“I do think that we have to grapple with some of the realities in terms of public safety before we can really get there,” he said. “And I think that this continual escalation on both sides isn’t really very productive, and it’s just making both sides more extreme. And maybe this is OK for some people but I think that this isn’t really in the interest of public safety.”
Phan does not believe his dad knew he was going to write this editorial. He says he reached out a number of times to engage him, adding that his dad had not yet responded to the piece.
“I really thought that we could use this as an opportunity to come out and show the community what accountability looks like and address the harm, maybe in a way that is different than has ever been done before,” he said.
Phan’s hoping to do this work as a family and build that trust.
So why did he choose to address this so publicly?
“I observed, like in the Manuel Ellis case, all those police officers just kind of laid low and went on vacation,” he said. “I think I do see this escalation happening in all of our communities, and I think there’s really going to be no time but now to kind of come out and address these issues.”
“I also am not super confident that his case is in a lot of danger yet, … but the law doesn’t really seem to bend toward accountability of the police,” he added.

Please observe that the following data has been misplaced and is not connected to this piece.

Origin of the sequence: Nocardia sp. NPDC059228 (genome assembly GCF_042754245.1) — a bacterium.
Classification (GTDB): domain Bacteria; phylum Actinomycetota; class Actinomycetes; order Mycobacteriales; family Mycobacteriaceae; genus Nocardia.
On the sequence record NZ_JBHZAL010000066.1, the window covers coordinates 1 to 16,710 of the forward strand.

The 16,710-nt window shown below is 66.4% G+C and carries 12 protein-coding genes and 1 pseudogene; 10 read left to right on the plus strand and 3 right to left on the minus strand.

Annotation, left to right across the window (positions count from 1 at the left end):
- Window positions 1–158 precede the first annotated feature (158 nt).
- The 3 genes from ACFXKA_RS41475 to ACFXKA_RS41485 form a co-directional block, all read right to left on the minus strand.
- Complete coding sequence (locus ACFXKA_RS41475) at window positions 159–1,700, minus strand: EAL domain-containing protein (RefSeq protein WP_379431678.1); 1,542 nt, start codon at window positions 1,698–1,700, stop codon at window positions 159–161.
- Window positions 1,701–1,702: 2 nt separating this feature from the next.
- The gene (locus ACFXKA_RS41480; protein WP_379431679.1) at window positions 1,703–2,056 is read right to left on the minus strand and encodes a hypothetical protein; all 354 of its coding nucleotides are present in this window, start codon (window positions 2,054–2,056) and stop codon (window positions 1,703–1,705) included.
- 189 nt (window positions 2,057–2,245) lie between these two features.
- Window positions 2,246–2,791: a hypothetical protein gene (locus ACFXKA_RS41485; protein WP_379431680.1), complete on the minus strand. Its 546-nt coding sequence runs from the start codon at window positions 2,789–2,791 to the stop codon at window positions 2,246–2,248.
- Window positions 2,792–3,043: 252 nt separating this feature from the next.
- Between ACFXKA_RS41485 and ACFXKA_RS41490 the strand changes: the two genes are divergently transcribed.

By saying his father’s case isn’t in a lot of danger, he explained that he means there’s been police on camera killing people who have gotten away with it and not faced a lot of charges.
“I don’t think this is the most extreme case of police brutality I’ve ever seen. People could have certainly died, but nobody has to my knowledge. Also it wasn’t a Black Lives Matter protest, like it initially trended as such,” Phan said. “I think this is more just an opportunity to have a really good conversation about police brutality and how the police respond to things.”
Nationally, Phan thinks there’s still a long ways to go to bridge the divide and trust with police agencies. Locally, he thinks there’s an opportunity to model what this could look like.
“Which is why I’m pushing for this, because Tacoma, TPD, is a relatively small department,” he said. “So if we wanted to create different changes and different systems, we could do it a lot more easily than larger departments.”
“I have seen that there’s better ways to deal with things than force, and I think that’s a problem in our country, like we’re always trying to win, all of us, on every side,” he said. “There is no attempt to resolve issues. There’s only attempts to beat the other side, and this is a path to a very dangerous place.”
He ended with a comment about something else that motivated him to speak out, which was the calls for Black and Asian solidarity, particularly out of Oakland. Phan said one of the calls he often hears is that Asian families need to hold each other accountable for racism within their community.
“I really think the work that we have to do is unpacking what’s happening in our own communities, with our own families first,” he said. “And I want to participate in that.”
Read Phan’s guest editorial in The Stranger online here.